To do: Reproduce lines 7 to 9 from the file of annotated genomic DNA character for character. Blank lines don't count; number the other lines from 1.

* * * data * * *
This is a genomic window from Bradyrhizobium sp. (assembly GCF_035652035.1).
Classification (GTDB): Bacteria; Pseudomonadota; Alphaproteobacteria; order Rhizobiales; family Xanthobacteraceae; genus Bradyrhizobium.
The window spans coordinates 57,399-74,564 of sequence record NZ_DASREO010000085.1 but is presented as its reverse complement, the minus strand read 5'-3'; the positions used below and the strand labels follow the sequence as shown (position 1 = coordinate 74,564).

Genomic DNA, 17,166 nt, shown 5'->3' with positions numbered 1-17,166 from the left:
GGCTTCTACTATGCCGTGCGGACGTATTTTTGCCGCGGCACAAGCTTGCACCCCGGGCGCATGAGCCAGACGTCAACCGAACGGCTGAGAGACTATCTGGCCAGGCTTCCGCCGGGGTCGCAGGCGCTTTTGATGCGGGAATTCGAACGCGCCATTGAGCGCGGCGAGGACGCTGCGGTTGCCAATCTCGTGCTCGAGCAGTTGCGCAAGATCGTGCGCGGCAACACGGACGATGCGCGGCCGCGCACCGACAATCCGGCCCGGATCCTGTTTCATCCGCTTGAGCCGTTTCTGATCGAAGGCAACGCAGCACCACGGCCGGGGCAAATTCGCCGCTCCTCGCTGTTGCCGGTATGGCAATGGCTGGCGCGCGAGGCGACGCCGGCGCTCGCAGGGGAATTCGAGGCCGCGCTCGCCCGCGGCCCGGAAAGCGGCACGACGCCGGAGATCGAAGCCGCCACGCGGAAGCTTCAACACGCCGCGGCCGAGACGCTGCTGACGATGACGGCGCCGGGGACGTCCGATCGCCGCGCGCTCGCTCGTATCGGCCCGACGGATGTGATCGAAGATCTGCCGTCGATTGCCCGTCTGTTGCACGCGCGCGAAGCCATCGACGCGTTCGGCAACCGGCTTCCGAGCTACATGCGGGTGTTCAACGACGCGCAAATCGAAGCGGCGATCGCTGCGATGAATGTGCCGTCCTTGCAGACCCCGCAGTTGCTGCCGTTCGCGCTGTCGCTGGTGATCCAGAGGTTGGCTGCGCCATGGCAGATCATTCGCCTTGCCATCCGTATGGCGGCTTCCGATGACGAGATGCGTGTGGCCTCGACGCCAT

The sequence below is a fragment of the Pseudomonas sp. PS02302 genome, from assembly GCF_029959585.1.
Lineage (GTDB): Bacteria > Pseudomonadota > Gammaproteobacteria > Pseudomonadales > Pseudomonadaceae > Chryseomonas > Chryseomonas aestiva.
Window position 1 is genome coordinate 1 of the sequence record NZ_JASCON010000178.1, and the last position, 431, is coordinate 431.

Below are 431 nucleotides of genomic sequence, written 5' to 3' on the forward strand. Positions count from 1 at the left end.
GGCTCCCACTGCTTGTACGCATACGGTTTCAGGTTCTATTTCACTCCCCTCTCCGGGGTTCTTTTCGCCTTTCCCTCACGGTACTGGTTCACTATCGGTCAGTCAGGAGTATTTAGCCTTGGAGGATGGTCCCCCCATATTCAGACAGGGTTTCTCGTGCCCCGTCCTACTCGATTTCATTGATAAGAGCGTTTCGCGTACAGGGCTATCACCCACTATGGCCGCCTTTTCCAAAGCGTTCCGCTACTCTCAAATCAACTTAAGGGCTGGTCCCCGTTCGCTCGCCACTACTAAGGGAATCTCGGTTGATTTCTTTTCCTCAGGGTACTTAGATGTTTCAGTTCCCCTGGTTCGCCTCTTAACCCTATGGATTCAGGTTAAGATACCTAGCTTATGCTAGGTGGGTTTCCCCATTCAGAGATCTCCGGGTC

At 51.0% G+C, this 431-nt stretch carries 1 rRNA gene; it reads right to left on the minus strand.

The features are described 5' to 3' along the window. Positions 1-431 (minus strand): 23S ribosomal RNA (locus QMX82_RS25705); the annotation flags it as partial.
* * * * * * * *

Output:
Lineage (GTDB): Bacteria > Pseudomonadota > Gammaproteobacteria > Pseudomonadales > Pseudomonadaceae > Chryseomonas > Chryseomonas aestiva.
Window position 1 is genome coordinate 1 of the sequence record NZ_JASCON010000178.1, and the last position, 431, is coordinate 431.

Below are 431 nucleotides of genomic sequence, written 5' to 3' on the forward strand. Positions count from 1 at the left end.